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Food Stress and the Health of Immigrant Populations

Stephanie Bughi, Jennifer Haddad, Vanessa Josef, Michelle Lee, Jesse Tran, Sarah Young, Dr. Julia Borovay, and Joseph Miller
University of Southern California, USA
For many, America represents the land of opportunity, a land of aspirations for a better life and a promising future. Diaspora, the movement of an ethnic group from its land of origin to a new country, characterizes settlement patterns throughout the United States. The increase in globalization has produced a rapid influx of people from different cultures, leading to cultural conflicts, discrimination, language barriers, and isolation from social networks, ultimately triggering acculturative stress. Stress is a hallmark of the American way of life, and, at a qualitative level, the mechanisms contributing to stress affect the lives of recent immigrants to an even greater degree. Food stress, or overeating as a result of external pressures, plays a central role in the development of obesity, a disease that is responsible for the increased prevalence of diabetes, hypertension, and cardiovascular illness (the well-known Metabolic Syndrome). Reducing the impact of food stress will decrease economic burdens of the host country. Improving cultural competency among health care providers and enhancing their understanding of the relation of food stress with acculturation, will strengthen the social support for newcomers. The Latin motto ubi bene ibi patria, where one is well off, there is his country, has applied in the past to immigrant groups throughout the world. We find that many immigrants in the United States, striving to make this country their home, nonetheless need the support of the global community to decrease food stress and its negative consequences.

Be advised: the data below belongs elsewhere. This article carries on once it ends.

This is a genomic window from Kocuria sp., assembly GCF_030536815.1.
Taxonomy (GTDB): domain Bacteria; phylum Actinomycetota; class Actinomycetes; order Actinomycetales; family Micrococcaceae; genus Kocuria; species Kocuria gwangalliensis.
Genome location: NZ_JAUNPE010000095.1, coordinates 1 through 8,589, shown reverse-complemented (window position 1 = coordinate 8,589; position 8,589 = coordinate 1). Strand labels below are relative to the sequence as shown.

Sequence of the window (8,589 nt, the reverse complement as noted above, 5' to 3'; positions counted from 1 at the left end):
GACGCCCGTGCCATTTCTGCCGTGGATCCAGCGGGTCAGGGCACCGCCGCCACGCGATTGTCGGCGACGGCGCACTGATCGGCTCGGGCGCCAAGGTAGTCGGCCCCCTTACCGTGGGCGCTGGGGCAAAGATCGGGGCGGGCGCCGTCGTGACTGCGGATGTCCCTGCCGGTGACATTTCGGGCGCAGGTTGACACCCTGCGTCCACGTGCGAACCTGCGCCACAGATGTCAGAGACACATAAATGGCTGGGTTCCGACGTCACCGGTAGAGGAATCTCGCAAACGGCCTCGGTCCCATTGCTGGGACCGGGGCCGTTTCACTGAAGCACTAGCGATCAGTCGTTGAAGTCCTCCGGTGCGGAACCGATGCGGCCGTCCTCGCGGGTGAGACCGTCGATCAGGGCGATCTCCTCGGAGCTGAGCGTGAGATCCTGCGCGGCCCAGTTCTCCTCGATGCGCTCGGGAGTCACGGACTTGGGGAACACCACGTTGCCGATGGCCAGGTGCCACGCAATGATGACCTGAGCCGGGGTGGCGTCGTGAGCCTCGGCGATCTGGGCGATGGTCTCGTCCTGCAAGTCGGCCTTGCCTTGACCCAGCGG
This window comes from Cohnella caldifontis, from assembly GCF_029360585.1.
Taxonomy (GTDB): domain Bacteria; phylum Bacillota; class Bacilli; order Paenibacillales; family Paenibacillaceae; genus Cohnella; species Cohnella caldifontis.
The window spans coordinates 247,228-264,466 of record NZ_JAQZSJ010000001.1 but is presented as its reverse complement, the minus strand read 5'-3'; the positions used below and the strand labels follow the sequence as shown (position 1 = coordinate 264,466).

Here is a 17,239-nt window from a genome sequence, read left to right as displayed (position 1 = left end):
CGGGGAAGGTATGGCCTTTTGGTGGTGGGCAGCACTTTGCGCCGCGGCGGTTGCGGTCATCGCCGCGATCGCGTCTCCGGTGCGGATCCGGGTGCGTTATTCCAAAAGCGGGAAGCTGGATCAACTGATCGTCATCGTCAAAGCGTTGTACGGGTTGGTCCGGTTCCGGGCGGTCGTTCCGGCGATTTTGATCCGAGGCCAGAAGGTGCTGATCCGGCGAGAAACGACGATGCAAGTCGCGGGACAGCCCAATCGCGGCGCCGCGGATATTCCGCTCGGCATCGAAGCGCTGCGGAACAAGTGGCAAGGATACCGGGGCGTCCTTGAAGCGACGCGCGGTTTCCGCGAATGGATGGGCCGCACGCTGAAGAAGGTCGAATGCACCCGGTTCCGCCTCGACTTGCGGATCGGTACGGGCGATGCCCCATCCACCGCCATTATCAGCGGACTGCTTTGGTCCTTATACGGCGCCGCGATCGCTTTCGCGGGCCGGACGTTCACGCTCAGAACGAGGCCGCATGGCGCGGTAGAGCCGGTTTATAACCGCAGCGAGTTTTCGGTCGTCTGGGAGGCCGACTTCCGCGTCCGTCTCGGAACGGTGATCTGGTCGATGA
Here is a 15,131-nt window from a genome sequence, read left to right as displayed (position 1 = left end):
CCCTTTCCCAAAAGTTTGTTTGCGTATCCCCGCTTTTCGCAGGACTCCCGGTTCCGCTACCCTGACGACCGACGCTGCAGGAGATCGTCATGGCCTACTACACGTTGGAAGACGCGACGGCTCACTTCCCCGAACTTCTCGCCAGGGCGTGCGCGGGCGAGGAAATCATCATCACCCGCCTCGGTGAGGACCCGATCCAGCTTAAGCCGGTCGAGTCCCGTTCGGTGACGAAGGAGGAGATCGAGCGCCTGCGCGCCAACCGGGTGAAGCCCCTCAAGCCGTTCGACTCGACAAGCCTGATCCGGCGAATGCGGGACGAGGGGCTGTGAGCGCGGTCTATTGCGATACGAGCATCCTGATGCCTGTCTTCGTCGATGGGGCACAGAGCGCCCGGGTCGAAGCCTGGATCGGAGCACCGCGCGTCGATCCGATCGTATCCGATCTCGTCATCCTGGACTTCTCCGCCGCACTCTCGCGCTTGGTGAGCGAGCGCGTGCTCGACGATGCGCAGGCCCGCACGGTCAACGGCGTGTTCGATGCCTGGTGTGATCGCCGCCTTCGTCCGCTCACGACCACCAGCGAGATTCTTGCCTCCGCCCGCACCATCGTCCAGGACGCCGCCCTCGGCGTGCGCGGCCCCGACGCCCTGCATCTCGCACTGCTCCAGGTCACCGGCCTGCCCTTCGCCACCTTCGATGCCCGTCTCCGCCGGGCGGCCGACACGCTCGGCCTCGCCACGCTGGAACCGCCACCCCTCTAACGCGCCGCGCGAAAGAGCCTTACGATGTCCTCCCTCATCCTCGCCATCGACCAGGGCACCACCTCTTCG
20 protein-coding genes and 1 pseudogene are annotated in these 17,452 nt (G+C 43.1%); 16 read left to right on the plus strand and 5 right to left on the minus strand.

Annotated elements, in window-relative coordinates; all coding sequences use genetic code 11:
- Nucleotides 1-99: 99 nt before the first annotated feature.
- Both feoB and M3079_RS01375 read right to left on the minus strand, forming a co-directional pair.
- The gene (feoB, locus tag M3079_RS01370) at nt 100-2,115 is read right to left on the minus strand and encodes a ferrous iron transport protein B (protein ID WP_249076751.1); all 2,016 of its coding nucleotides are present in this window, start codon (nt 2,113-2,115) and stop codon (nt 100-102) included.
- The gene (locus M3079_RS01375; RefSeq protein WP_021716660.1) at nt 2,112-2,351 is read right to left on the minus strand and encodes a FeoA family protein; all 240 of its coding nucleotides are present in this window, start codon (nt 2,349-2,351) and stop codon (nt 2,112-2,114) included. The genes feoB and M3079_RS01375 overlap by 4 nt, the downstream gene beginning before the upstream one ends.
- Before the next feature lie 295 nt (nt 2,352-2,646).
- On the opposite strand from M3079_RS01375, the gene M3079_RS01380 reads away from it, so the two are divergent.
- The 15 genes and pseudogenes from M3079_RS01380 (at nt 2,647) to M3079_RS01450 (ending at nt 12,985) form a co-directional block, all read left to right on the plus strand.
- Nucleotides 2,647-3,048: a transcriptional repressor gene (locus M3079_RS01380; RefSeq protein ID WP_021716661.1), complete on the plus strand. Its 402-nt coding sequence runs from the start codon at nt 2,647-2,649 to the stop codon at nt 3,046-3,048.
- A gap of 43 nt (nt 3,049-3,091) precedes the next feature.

Food Stress and the Health of Immigrant Populations

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